Stinesville 1984

Working on assignments for my college photography courses was a great excuse to tour the country roads and small towns of southern Indiana in my ’57 Ford Fairlane. I shot plenty of Kodak Tri-X in the process—the first rolls of film I ever developed by hand.

Not long ago, while viewing those contact sheets for the first time in many years, I was trying to determine exactly which towns I had photographed, as I had made no notes. In one frame, I found signs containing the name Gosport; after that, shots of a bridge and a river. Moving chronologically through the roll, and with the help of Google Maps, I learned that I had gone south out of Gosport and the next town I came to was Stinesville. Google Street View confirmed it.

For decades, these photos existed only on the contact sheet. Recently, I ran some of the old negatives through my film scanner, and after enlarging the images on my monitor, I found details that I had never noticed before, such as the dog starting across the street at the bottom of the hill in the photo above.

The old buildings on Main Street are still standing, although the cars in the Google imagery are certainly different from the ones seen here.

If you look at Railroad Street (below) in Stinesville today, you’ll notice that the train tracks and telegraph poles have all been removed…

Another detail that I had never noticed prior to scanning the negatives: two kids walking near the base of the pine tree by the Stinesville Baptist Church. Neither the church nor the tree are standing there today…

(Click on any photo to bring up a larger version in a new tab.)

1984
Stinesville, Indiana
Kodak Tri-X 35mm film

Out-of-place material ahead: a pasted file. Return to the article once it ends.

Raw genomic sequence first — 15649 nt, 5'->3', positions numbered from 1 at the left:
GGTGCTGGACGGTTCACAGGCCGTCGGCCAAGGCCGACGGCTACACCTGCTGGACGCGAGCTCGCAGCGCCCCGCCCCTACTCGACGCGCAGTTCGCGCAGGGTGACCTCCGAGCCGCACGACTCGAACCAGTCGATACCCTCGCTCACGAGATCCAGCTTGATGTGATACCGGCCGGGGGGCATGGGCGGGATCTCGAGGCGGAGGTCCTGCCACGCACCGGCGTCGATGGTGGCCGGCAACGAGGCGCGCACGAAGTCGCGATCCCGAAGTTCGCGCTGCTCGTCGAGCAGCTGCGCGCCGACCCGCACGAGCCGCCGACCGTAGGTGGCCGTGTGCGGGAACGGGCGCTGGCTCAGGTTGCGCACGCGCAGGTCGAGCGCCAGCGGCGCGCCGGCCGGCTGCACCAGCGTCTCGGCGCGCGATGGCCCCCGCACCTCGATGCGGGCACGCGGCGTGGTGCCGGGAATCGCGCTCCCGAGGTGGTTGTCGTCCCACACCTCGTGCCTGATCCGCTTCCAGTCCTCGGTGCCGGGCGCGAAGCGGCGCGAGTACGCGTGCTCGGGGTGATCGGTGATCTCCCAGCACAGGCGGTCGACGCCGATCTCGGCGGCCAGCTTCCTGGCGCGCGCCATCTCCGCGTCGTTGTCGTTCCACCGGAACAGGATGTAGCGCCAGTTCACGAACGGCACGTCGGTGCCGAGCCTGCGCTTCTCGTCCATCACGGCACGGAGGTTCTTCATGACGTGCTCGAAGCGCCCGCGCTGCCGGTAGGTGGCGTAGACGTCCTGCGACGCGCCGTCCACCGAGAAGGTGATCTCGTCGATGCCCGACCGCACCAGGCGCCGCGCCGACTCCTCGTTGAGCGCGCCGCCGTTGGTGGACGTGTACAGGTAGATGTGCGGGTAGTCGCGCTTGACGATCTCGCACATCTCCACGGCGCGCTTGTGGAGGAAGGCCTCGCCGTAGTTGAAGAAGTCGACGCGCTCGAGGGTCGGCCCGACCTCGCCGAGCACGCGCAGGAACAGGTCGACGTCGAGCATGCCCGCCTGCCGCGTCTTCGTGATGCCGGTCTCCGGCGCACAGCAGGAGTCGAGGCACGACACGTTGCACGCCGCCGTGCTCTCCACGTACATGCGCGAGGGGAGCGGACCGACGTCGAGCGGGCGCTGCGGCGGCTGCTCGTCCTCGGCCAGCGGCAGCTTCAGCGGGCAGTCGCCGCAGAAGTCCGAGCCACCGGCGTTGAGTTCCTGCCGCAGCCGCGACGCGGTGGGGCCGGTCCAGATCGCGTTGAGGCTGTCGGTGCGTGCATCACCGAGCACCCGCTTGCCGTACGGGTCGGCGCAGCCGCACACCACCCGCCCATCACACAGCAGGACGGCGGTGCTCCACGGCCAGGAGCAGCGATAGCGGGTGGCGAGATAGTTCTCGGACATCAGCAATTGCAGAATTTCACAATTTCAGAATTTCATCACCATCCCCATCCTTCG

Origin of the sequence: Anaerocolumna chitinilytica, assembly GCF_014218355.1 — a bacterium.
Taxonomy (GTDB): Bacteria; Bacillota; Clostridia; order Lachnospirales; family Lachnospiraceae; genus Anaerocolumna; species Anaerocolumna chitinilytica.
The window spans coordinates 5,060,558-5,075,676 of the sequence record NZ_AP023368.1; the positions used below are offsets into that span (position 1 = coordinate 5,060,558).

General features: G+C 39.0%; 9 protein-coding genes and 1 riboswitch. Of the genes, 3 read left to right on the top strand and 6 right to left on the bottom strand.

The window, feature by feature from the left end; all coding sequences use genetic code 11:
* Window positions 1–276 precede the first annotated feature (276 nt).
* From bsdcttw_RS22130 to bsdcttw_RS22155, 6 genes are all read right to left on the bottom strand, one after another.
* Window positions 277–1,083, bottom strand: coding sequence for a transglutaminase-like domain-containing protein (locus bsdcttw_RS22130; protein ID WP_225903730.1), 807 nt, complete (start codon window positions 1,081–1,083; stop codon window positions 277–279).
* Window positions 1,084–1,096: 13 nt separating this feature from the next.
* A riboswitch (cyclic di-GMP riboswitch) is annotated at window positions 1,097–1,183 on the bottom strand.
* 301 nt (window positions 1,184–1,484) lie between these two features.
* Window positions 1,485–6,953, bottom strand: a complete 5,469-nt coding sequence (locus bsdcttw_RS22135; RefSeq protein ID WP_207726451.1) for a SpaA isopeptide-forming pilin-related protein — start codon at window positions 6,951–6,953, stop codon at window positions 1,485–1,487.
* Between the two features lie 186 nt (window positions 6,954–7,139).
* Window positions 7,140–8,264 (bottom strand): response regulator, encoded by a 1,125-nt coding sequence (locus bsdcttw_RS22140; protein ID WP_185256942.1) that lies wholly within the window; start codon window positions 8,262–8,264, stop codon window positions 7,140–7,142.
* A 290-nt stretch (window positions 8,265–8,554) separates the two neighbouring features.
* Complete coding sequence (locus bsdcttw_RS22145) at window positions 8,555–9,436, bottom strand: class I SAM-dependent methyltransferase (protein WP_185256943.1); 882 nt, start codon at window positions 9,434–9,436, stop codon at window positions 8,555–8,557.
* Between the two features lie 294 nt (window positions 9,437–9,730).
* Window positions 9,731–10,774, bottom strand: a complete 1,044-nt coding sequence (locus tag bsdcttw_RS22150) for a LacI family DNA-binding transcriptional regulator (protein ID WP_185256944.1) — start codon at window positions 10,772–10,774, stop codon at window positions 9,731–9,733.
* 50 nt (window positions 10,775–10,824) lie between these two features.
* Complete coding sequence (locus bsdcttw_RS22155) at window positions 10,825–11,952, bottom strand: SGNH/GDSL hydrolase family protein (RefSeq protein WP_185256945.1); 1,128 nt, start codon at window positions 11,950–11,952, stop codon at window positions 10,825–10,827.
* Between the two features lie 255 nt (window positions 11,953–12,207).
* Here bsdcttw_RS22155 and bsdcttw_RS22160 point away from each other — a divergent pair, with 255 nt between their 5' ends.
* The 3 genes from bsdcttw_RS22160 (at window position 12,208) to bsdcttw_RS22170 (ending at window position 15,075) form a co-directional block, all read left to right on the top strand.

Nature, Preserving Itself

Well, five years have gone by and a few more inches of aluminum have been ingested by this old oak tree, living its life in super-slow motion (or, maybe we’re living too fast).

Being in a nature preserve, I imagine this tree will live and die right where it stands. But should this oak ever make its way to a lumber mill, the saw operator is in for a big surprise.

I’ll visit again in 2023. Stay tuned.

Fun with Film

Something I’ve enjoyed greatly over the last few years is collaborating with friends around the world to create multiple-exposure photographs using 35mm film. After I exposed this roll of Adox Silvermax 100, I mailed it to my friend John in Australia, who gave it a second pass with his camera. It’s especially rewarding when you keep each other in the dark regarding the scenes that you captured, and finally see the happy accidents that result.

You can learn more by visiting the Swap-Stop International website.

(My thanks to John and Walter for making this possible.)

Heavy Metal

Looks like our long winter is finally history. A late start to the 2018 driving season, but I’ll take it. Sure was wonderful to spend several hours out on country roads today, driving in no particular direction.

Grain Beats Pixels

Before cell phones were smart, and before I owned a DSLR, I carried one of those crude pocket digital cameras; you remember…the kind with a max resolution of 640 x 480. Found the shot above, featuring my dad’s Stetson hat, in my archive.

Below: same car, different hat. Once I found that old digital image, I remembered this frame in my negative library. Love the grain on this 3200 film. As far as I can tell, this is the first self-portrait I ever shot with the LeMans…probably less than a year after I purchased it. Parked here between Highway 1 and a seaside cliff, the Pacific booming right below me. This spot is just a short walk from my favorite coastal hiking ground, as described in this post.

Kodak T-MAX P3200 film

Marin County, California
1991

 

 

27 Years

Happy to report that the rain paused long enough for me to enjoy an anniversary drive this weekend. As an added bonus, the young crescent moon popped out from behind the clouds just as the ride ended.

By the way, these aren’t lakes…they’re flooded cornfields. Been a rainy, rainy, rainy few months here.